DNA forms chromosome by combining with various proteins and other matters. Telemere, the chromosome ends, is playing an inevitable role in maintaining the life including germ cells or cell senescence. Besides, the function of subtelomere, the telomere-adjacent region, has not yet been clarified although abnormal telomere structure such as multiple malformation and mental retardation exists.
A research group led by Junko Kanoh, Associate Professor at Institute for Protein Research, Osaka University in cooperation with the Graduate School of Science, Graduate School of Frontier Biosciences of Osaka University, National Institute of Information and Communications Technology, and The University of Tokyo elucidated a function of the telomere.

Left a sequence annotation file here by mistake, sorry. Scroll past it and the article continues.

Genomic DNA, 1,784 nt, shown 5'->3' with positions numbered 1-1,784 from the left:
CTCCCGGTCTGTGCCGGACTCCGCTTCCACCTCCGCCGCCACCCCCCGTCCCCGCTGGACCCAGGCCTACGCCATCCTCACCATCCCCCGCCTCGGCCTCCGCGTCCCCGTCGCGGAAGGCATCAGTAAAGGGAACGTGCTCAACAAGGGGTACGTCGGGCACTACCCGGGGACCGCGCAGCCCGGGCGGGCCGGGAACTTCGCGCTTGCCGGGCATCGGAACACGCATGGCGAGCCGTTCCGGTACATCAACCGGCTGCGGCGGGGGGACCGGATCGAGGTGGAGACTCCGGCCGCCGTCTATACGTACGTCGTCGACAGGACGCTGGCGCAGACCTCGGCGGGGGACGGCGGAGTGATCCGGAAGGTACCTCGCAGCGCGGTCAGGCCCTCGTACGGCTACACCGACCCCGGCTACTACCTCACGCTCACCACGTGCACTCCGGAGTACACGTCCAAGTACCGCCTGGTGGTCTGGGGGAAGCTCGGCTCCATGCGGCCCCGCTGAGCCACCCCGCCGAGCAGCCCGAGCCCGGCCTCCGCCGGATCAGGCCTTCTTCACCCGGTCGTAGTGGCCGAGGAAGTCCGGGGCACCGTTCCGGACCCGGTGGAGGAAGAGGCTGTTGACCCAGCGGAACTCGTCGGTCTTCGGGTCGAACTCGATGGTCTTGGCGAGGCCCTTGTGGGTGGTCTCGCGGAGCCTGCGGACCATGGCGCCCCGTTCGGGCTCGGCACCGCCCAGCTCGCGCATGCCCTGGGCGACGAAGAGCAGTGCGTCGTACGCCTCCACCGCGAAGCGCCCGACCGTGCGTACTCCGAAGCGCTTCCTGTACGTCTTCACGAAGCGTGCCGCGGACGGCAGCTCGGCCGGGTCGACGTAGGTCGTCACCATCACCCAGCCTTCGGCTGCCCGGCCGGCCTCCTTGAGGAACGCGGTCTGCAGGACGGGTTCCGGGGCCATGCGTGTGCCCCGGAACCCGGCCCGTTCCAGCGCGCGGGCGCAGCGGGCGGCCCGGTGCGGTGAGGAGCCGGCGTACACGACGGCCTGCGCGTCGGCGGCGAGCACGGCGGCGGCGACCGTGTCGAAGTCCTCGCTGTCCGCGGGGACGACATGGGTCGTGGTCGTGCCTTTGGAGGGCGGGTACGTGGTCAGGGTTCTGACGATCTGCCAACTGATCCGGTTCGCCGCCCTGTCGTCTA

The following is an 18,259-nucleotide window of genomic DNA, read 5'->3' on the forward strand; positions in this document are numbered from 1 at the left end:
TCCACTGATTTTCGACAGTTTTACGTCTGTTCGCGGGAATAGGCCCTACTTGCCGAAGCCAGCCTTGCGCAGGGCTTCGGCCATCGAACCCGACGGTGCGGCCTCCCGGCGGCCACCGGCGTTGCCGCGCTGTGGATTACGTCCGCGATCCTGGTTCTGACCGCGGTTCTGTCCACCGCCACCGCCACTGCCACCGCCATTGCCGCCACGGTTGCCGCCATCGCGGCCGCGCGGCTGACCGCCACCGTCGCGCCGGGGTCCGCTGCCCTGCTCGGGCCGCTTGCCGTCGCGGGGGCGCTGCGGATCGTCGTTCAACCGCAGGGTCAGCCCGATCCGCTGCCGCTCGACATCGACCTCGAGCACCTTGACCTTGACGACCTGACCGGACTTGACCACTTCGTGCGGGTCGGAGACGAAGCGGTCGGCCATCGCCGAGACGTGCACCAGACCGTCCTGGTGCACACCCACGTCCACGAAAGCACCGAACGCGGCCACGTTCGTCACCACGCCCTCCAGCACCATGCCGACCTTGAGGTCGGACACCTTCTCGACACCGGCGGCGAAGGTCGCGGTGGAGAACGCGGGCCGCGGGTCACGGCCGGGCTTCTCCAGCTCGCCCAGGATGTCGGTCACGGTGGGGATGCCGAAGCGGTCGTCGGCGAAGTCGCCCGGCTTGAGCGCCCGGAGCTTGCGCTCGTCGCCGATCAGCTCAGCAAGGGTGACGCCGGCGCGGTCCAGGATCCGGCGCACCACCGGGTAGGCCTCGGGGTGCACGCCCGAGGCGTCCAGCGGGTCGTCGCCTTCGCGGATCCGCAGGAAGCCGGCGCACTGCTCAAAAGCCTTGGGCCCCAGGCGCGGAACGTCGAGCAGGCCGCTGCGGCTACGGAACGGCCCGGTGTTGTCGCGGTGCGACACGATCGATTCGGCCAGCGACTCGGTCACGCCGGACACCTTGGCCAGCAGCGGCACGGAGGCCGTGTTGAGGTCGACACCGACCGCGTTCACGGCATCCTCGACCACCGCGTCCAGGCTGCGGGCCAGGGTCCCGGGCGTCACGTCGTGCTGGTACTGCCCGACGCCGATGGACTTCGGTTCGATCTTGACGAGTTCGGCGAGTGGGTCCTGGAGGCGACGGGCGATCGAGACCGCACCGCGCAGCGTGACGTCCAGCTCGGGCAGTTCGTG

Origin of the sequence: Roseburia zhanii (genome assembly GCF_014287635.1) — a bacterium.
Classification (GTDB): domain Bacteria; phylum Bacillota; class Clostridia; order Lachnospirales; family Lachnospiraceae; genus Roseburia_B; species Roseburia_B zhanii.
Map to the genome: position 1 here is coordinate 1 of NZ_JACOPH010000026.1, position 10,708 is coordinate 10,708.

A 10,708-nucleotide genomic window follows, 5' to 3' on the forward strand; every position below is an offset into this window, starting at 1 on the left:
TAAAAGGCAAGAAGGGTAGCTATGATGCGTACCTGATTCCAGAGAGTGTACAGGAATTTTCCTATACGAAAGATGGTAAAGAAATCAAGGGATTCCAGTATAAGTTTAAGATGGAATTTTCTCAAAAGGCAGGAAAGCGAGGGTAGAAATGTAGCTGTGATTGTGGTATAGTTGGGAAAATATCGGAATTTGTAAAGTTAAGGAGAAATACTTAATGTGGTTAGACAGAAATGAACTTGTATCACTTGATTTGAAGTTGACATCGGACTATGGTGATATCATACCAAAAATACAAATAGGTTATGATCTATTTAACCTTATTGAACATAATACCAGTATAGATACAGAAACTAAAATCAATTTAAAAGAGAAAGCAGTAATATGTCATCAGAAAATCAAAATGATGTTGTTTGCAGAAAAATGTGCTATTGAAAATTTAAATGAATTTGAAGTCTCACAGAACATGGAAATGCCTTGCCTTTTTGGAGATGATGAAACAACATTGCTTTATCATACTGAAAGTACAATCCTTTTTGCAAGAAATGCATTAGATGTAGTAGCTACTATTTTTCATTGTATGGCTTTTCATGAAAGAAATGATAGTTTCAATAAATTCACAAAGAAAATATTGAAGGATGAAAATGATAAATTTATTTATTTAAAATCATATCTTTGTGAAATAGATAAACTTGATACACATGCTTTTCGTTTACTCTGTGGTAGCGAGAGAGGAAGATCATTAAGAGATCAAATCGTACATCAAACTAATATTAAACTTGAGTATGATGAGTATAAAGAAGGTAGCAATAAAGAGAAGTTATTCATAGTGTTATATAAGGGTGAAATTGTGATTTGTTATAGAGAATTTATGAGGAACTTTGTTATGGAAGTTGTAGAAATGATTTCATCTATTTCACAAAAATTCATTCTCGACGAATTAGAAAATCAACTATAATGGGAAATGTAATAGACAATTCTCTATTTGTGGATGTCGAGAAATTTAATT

Specifically, this group found that a protein called Shugoshin binds with subtelomeres and that through which the proper gene expression in subtelomeres is maintained. This group also clarified that Shugoshin controls DNA replication (the process by which DNA makes a copy of itself during cell division) in subtelomeres as well as higher-order structure of chromosomes.
The clarification of the mystery of whether Shugoshin controls the subtelomeres or similar control systems work in humans as well may lead to the elucidation of a mechanism for developing abnormal telomere structure such as multiple malformation and mental retardation.